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#3 Prospect - Chris Tillman - RHP


Tony-OH

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You are entitled to your opinion, though I definitely feel you have some bias because you didn't like him personally and felt betrayed when he left the Orioles.

I just don't agree at all with your statement that he was a "tin man." Mussina had 10 full seasons with the Orioles. In those 10 years he was in the top 10 in IP six times (including a 1st, 2nd, 4th and 5th) and the top 10 in complete games 5 times.

Have a look at his 1995 season. That year he threw games of 140, 138, 134, 133, and 130 pitches, and 8 other games over 120 pitches. If an Oriole pitcher throws even one game like that now we're ready to call the manager insane!

In those 10 years Mussina received Cy Young votes in 7 of them, and was an all-star 5 times. If that isn't a no. 1 starter then the term is meaningless.

I'm sure my thoughts on Mussina are probably biased because of my dislike for the guy, but I still know way too many Mussina stories from people close to him to ever call him a true number one. the fact that the guy left a situation where he was the no doubt ace to become a number 2 or 3 tells me everything I need to know about his heart or lack thereof.

Mussina was a gifted pitcher who I have to grudgingly accept is probably a HOF guy. But there are a lot of guys in the hall of fame who weren't aces.

Mussina had ace seasons no doubt, and when he was at his best with the Orioles he could be that kind of guy, but he was also the kind of guy that pulled himself out of the games and then would get PO'd at the bullpen for blowing things. He would have won 20 games several times with the Orioles had he had a little more gumption.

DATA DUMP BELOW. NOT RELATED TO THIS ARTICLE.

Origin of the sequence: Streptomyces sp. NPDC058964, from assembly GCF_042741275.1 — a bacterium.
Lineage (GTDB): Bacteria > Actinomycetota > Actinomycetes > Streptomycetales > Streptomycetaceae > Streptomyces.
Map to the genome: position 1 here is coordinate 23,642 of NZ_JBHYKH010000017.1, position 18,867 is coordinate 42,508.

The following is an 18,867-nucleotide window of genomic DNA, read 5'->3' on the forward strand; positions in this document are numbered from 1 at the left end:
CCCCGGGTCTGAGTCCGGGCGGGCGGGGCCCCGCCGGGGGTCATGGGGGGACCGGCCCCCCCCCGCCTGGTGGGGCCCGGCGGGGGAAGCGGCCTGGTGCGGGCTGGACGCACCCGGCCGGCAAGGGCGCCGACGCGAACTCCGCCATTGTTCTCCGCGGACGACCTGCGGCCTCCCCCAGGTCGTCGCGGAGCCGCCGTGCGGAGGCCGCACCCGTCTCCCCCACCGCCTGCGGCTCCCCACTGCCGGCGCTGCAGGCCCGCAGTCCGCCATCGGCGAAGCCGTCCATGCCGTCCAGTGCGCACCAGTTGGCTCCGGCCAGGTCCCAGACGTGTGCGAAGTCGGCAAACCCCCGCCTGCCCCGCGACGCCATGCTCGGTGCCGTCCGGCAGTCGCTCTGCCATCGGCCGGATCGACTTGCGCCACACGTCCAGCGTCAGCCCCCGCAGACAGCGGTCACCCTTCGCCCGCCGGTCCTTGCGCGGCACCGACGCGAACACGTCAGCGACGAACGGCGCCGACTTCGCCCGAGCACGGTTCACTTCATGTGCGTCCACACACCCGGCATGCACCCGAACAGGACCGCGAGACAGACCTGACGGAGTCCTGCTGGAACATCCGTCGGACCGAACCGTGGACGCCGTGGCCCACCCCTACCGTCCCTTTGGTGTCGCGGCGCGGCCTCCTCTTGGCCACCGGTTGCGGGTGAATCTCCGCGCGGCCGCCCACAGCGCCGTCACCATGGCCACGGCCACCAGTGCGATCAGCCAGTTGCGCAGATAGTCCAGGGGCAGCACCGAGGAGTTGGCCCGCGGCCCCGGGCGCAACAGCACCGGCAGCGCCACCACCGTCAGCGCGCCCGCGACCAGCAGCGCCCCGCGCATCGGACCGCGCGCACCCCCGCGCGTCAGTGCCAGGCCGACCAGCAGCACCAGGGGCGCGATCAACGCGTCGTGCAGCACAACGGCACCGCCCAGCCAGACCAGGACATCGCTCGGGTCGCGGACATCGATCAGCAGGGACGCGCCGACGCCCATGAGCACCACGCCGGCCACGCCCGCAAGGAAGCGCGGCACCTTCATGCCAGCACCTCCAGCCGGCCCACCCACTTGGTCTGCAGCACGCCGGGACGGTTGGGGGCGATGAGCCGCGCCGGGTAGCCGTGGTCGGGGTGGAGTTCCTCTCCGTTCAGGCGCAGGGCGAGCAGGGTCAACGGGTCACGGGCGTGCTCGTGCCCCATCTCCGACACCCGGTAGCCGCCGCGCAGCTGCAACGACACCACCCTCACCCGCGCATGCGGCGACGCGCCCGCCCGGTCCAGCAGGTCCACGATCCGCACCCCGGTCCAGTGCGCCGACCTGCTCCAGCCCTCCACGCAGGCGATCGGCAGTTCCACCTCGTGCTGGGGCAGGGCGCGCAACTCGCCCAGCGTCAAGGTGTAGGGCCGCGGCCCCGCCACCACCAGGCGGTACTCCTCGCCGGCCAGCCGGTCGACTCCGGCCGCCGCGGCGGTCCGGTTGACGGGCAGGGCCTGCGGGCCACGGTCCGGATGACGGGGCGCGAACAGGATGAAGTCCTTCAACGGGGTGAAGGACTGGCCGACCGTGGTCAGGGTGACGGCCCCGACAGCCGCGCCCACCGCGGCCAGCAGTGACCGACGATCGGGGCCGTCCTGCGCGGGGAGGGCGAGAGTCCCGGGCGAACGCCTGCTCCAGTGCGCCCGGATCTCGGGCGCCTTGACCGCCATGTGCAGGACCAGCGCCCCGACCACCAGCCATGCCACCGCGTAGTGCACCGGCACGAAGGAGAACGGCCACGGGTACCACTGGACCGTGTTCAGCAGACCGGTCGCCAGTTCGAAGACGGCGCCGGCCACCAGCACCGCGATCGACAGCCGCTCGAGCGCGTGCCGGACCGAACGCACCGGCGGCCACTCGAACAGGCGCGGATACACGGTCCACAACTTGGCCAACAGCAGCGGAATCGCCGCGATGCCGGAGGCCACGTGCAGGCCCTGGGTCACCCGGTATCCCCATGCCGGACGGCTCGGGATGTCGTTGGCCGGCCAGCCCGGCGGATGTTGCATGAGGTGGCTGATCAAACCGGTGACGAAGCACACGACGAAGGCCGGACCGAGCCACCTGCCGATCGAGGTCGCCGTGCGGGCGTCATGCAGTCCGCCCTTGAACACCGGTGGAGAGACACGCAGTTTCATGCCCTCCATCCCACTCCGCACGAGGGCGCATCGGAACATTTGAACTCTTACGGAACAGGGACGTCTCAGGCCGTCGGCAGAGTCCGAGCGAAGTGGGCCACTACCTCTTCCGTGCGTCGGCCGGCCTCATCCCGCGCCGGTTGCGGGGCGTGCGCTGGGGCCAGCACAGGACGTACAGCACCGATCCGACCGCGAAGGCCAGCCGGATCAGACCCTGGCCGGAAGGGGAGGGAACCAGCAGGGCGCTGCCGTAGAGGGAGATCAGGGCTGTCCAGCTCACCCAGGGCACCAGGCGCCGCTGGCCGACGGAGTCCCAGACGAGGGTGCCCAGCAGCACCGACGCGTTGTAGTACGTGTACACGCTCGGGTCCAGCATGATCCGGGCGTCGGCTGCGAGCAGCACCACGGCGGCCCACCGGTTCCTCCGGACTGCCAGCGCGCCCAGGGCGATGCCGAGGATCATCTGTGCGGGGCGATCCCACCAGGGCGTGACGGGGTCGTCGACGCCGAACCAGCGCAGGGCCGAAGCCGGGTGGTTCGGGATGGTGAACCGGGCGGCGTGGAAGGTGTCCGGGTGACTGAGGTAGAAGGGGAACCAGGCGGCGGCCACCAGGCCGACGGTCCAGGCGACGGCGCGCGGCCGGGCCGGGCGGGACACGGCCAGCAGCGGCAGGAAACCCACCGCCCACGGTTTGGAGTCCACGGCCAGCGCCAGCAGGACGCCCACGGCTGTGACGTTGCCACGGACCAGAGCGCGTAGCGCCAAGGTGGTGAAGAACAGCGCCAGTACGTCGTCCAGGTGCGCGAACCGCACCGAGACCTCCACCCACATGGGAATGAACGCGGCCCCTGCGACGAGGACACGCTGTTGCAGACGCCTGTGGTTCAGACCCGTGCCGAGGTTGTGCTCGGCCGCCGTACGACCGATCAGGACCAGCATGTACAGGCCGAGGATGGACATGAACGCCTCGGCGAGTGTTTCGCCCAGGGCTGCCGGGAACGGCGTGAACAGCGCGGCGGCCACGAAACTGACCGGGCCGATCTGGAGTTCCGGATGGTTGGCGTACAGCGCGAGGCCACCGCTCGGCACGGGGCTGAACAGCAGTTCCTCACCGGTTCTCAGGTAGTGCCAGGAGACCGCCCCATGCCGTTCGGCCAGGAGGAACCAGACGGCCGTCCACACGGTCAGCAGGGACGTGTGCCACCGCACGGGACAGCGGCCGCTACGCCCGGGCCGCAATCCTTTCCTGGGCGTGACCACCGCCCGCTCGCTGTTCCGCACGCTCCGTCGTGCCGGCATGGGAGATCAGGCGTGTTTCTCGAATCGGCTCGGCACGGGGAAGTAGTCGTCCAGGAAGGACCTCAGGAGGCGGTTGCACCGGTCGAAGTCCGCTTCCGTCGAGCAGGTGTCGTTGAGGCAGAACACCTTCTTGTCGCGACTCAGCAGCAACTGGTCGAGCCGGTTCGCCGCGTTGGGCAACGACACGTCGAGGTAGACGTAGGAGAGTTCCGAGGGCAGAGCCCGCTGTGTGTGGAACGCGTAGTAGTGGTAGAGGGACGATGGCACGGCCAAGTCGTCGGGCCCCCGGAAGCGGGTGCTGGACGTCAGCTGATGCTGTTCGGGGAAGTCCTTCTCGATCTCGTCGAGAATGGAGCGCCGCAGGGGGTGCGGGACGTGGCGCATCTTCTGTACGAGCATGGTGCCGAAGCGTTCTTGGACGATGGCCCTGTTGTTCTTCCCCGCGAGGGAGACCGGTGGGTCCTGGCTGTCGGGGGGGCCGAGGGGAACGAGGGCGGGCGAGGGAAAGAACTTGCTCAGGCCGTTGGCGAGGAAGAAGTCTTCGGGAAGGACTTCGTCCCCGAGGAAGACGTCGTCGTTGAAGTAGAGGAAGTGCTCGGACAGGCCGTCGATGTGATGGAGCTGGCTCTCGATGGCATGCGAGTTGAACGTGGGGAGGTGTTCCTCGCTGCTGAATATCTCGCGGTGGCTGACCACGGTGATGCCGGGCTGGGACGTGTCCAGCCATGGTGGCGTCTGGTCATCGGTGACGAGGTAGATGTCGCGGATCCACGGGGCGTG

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You can certainly build an argument that Mussina was an ace at one time, but he's a tinman who never wanted the pressure of being the guy. He's the guy who pulled himself out of close games here in Baltimore and then would pout when the bullpen blew his wins.

Part of being a true number one ace is attitude as well. There are lots of very good pitchers like Mussina who have had number one starter season, but that doesn't mean they were true aces.

Really a lot of this is semantics. Mussina had a plus fastball back in the day and two plus pitches in his knuckle-curve and changeup. I guess if I take away the fact that he left a team to become a number 2 or 3 starter on another team, then you can build a better case for him as an ace in my opinion.

Who are those non-ace pitchers with a number one starter season that are going to or in the Hall of Fame?

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I'm sure my thoughts on Mussina are probably biased because of my dislike for the guy, but I still know way too many Mussina stories from people close to him to ever call him a true number one. the fact that the guy left a situation where he was the no doubt ace to become a number 2 or 3 tells me everything I need to know about his heart or lack thereof.

Mussina was a gifted pitcher who I have to grudgingly accept is probably a HOF guy. But there are a lot of guys in the hall of fame who weren't aces.

Mussina had ace seasons no doubt, and when he was at his best with the Orioles he could be that kind of guy, but he was also the kind of guy that pulled himself out of the games and then would get PO'd at the bullpen for blowing things. He would have won 20 games several times with the Orioles had he had a little more gumption.

One of these days, when I have even more time to waste on projects like this than I already spend, I'm going to go through every game Mussina pitched for the O's and break down just how many more he might have won if he had stayed in the game. Until then, all I can do is repeat what I said before - his complete games and innings pitched were among the highest in the league when he was here, and he had many games where he threw a number of pitches that bordered on the insane.

As to his decision to leave the O's, it had nothing to do with running away from being a no. 1 starter. It had to do with the fact that Angelos treated him badly during negotiations, the Orioles decided to head into major rebuilding mode, and the Yankees offered him a package that was far more than the Orioles had ever offered, and in fact far more than Mussina had demanded from the O's.

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